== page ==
Pre-warm your 15-minute epoxy components using a hair dryer. You want it nice and runny. Mix enough epoxy to fill ½” of the pipe or so. Fill the pipe. Once the epoxy is fully cured, remove the plastic wrap. Your cast piston should push right out. Before you push it all the way out, mark the piston and cylinder so you can match them exactly later (see note in Step 9).

Cut 1″ of wire and bend the end into a hook. Drill a hole in the center of the piston and glue the hook in place.

While you’re waiting for the piston to cure, use J-B Weld or J-B Kwik to glue your plastic displacer ring to the bottom metal plate.

For the best piston-casting results, don’t mix the epoxy in the cylinder. The oil seems to contaminate it and keeps it from hardening. Mix on wax paper or plastic wrap. Also, don’t use 1- or 5-minute epoxy. You want a slow cure so that the epoxy doesn’t shrink. The piston needs to be snug in the cylinder.

Make the displacer rod.

Here’s a critical step: correctly bending the wire rods. Take some more wire and bend a hook in 1 end. Cut the other end at about 5″. This is your displacer rod. Sand the end and make sure it fits through the hole in the aluminum top plate. Fill the hook with epoxy. Go ahead and fill the piston hook, too.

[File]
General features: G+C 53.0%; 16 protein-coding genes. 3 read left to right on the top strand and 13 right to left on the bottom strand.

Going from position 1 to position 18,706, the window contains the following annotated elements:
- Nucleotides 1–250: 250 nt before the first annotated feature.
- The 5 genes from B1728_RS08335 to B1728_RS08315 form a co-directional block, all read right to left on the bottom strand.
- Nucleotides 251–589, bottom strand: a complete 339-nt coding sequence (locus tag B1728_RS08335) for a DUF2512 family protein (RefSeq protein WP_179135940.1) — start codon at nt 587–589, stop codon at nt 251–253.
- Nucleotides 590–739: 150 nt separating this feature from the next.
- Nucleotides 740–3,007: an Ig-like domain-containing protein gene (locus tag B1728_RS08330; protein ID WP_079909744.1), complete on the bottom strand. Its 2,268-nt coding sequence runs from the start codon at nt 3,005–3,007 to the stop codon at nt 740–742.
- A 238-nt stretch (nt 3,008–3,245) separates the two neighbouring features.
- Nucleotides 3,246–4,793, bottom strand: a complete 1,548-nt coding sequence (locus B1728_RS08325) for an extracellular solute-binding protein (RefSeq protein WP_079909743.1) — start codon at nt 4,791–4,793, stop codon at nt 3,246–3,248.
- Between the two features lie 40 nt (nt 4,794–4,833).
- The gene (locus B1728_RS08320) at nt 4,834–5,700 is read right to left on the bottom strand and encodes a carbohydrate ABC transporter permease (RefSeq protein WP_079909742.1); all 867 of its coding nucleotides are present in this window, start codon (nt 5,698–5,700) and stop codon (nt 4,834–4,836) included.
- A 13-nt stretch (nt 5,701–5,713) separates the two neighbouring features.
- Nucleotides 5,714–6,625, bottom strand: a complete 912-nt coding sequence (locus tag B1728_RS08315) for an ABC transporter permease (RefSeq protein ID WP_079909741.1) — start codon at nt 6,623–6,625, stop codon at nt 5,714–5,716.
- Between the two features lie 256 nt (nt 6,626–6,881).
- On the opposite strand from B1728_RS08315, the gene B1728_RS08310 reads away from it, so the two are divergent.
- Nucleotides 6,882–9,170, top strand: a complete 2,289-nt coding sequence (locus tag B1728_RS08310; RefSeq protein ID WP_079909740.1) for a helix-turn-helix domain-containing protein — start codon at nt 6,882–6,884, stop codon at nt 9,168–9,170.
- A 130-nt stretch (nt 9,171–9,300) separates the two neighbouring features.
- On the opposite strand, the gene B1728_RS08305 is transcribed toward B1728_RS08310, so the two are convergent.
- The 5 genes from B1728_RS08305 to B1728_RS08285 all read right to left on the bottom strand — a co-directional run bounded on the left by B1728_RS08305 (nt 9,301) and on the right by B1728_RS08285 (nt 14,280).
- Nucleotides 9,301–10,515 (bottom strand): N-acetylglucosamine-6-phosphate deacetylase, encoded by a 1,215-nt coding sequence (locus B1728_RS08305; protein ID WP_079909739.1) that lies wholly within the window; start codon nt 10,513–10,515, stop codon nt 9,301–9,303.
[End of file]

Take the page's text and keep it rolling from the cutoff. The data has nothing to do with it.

To cut the displacer rod to length, first lay the top plate on top of the bottom displacer assembly that you glued, so that its small center hole hangs over one edge. Put the 5″ displacer rod through the holes until its hook is resting on the standoff. Mark where the rod meets the edge of the bottom plate. Remove the rod and cut it where you marked.

Now create the 2 lever arm rods. Bend a hook onto a length of wire, mark the wire 2″ from the base of the hook, then cut it 2½” from the base of the hook (½” from your mark).

At your mark, bend a 90° angle, then bend a bit of the end as well (to keep the piston and displacer rod hooks from sliding off). Make another rod in the same fashion.

Fill the hooks on the lever rods with epoxy as you did on the previous 2 hooks.

Mount the piston cylinder.

Again, clean the inside of your copper cylinder very well. Center it over the large hole you drilled on the top plate and epoxy it in place.

Once cured, wipe the inside of the pipe with an oiled towel. Test the piston in it. Align the marks on the piston and cylinder, then move the piston up and down until it travels freely in the cylinder.